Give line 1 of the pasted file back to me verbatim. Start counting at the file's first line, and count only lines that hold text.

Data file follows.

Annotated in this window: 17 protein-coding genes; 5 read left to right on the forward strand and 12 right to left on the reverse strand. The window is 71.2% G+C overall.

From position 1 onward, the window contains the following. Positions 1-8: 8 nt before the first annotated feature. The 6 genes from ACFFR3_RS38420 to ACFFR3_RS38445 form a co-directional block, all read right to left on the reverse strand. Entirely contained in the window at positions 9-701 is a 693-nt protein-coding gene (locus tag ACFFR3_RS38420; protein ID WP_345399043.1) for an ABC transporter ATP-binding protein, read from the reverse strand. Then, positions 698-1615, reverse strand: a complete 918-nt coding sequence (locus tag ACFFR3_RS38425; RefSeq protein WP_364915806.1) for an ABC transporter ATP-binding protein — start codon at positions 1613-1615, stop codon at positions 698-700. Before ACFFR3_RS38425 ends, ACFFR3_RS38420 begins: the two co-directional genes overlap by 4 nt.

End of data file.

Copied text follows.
Annotated in this window: 17 protein-coding genes; 5 read left to right on the forward strand and 12 right to left on the reverse strand. The window is 71.2% G+C overall.